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US equity market returns in even vs. odd years

Date: 24 Dec 2013

Equity market is cyclical; moreover, it’s a composition of several cycles – long, medium, and short. To identify these cycles and understand where we are in each of them is a complex research task.

At the same time there is simple idea on the ground that equity returns in even and odd years are different. Here I would provide evidence and explanation of two observations:
  1. S&P returns were higher in odd years vs. even (think about 2013!)
  2. Christmas rally were bigger in odd years


S&P data for 1951-2012 daily returns (with dividends and splits) was used to prove and illustrate these effects.

You can see visually on the chart below that S&P returns in odd years are usually higher than in preceding or subsequent even years.

On the next chart “Christmas rally” effect is analyzed. It’s more difficult to notice the difference as equity market performance during 11 days on average is not that big, so if you don’t see it below you will see the same in numbers.

1991 Christmas rally generated 7.8% one off return, I made a separate calculation without it.

S&P returns
TimeframeWhole yearDec 20-Dec 31 Dec 20-Dec 31, except 1991
Even years6.0%0.9%0.9%
Odd years11.0%1.3%1.0%

So during 1951-2012 period:
  • Odd years generated 5.0% higher equity returns than even years
  • “Christmas rally” in odd years generated 1.4% higher equity returns than in even years
This assumes that we would probably see some Christmas rally in 2013, though on average such rallies generate 1.3% return.


What could explain such a behavior? According to Trevor Greetham Fidelity International’s’ director of asset allocation it’s based on global inventory levels. “The inventory cycle typically lasts about two years. ‘Up’ years are good for company profits and equity prices with the inverse true when inventory levels are being drawn down. And over the last decade, Greetham notes, the ‘stocking up’ years have been odd-numbered calendar years while inventory draw-down years have been even-numbered ones.”

To check this I looked at average values for ISM Manufacturing Inventories Index during 1948-2013. The definition of this inventories index is:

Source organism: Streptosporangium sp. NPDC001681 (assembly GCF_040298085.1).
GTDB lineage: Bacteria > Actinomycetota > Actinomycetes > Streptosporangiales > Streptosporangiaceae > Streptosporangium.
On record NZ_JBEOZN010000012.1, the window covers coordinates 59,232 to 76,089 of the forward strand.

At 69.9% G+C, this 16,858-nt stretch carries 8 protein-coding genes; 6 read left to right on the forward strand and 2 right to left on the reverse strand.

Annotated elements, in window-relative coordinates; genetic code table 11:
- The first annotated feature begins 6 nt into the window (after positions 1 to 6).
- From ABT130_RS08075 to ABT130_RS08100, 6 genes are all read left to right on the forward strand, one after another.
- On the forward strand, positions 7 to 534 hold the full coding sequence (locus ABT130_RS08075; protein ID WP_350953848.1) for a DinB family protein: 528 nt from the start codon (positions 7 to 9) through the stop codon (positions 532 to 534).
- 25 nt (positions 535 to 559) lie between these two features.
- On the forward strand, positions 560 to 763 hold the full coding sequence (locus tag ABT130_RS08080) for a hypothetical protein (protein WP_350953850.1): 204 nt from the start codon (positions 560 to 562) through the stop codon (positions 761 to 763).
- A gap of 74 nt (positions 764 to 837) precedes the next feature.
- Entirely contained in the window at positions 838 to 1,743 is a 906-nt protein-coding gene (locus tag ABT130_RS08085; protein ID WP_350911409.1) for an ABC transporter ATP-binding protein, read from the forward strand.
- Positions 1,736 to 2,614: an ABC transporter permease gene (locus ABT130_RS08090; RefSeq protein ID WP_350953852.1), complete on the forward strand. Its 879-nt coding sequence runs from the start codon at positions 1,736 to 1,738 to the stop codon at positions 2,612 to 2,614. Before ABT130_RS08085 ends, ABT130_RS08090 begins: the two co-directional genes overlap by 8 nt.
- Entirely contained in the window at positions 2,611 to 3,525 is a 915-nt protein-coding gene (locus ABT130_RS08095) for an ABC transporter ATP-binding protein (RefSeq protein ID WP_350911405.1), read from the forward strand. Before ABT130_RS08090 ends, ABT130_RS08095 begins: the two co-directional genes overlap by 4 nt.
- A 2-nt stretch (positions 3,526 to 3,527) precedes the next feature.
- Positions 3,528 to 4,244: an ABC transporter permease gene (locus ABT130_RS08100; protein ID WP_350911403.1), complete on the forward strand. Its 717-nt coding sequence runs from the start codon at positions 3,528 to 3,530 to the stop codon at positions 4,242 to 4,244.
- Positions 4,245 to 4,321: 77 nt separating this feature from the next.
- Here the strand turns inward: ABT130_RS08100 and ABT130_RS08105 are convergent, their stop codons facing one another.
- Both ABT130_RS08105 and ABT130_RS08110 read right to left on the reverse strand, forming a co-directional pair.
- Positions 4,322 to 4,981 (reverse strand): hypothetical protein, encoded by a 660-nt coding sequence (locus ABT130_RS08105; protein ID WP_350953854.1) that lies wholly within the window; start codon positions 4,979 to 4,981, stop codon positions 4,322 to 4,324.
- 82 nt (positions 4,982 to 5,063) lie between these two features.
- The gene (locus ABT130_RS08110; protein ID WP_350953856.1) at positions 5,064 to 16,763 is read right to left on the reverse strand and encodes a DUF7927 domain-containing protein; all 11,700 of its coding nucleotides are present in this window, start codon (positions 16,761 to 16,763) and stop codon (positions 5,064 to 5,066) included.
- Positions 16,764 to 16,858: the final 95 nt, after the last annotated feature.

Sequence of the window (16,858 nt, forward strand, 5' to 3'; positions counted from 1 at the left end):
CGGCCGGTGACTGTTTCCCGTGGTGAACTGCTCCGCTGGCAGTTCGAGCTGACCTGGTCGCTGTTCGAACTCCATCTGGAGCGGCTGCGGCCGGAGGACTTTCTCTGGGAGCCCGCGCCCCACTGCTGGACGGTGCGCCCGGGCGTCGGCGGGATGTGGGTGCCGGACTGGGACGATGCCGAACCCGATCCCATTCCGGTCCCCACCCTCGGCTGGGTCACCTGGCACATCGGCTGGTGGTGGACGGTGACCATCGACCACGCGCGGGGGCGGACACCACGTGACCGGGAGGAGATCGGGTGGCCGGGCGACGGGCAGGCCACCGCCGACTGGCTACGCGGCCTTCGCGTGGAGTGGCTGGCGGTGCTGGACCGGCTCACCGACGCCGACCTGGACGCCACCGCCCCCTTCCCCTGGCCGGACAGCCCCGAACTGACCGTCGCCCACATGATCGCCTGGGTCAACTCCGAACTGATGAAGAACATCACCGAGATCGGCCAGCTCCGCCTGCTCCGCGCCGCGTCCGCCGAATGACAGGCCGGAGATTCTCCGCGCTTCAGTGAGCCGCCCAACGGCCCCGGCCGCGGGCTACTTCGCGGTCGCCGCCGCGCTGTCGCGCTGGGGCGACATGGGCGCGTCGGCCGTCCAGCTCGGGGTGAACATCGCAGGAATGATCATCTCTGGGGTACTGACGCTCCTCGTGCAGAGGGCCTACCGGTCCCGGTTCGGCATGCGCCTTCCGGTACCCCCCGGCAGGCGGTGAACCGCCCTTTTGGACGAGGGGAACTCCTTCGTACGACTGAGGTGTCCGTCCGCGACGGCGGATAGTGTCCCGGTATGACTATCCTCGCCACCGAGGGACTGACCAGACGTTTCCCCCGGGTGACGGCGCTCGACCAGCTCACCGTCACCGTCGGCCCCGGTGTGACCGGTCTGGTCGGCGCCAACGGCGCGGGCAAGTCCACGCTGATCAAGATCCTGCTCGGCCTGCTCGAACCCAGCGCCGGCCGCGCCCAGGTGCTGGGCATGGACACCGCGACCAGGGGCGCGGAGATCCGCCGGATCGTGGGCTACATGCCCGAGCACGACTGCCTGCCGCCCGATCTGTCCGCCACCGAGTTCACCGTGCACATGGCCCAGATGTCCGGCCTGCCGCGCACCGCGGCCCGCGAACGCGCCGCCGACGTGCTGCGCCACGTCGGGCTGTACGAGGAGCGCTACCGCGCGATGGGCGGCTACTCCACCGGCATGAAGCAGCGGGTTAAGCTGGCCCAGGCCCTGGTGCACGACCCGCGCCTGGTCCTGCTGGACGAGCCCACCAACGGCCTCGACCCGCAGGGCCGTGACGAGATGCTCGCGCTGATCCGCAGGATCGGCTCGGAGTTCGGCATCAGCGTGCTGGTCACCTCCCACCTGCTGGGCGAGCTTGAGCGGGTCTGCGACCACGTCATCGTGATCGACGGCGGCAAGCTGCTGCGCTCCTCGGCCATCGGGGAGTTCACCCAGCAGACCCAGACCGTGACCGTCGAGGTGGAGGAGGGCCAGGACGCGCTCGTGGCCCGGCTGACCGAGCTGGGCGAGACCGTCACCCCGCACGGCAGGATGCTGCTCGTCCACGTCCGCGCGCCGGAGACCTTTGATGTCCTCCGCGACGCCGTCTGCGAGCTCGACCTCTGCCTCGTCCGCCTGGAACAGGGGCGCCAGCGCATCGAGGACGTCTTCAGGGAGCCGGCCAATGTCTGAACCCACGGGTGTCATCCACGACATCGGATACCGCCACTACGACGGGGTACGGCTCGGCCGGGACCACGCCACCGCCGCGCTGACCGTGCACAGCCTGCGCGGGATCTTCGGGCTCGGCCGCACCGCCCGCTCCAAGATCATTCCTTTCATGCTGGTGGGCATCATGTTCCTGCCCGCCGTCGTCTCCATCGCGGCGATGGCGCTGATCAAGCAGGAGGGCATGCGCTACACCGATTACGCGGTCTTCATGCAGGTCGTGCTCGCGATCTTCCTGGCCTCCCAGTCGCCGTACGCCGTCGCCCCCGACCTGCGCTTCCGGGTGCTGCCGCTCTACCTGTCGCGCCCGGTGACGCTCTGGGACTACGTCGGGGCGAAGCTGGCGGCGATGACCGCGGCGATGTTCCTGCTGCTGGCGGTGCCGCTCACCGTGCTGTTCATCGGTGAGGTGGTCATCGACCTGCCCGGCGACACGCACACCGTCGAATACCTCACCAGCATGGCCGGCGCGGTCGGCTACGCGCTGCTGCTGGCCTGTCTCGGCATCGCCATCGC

“Inventories: reflects the increases and/or decreases in inventory levels”

Note: 2013 data is up to November

As the index changes the behavior since ~1990, the average for two periods was analyzed having in mind that 1990-2013 is more representative.

ISM Manufacturing Inventories Index average
Even years46.9
Odd years46.4

Even years45.9
Odd years44.6

Indeed there is a noticeable difference in even vs. odd years, and this proves the idea that these are inventories levels which define above difference in equity returns.

At the same time the connection is in the opposite direction: inventories grow slowly in odd years vs. even years. This could be interpreted as during years with high economic growth inventories sell out fast and levels are low while when economic growth slows down inventories grow.


These findings suggest the following strategy: buy and hold during odd years (buy Dec 31 even year – sell Dec 31 odd year) and stay out of the market in even. This way historical data assumes that you will get 11% return in the years you invest.

If you are long low frequency investor, the application of this strategy is not that simple as it might look like: where should you keep your money in even years?
  • Breakeven yield is 1%: if you get 1% for even years that your total return would be 11%+1%/2=6% annualized – equals to the one you would get with buy and hold.
  • The best guess is in treasuries with ~12 months maturity, but on today’s market you would get only 0.14% annual return.
  • While treasuries yields were not that low historically and reached 8% in some years, where to invest in even years (treasuries? AAA corporate bonds?) deserves a separate research.

Tags: Economic cycles, Market cycles

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11 Dec 2018 21:05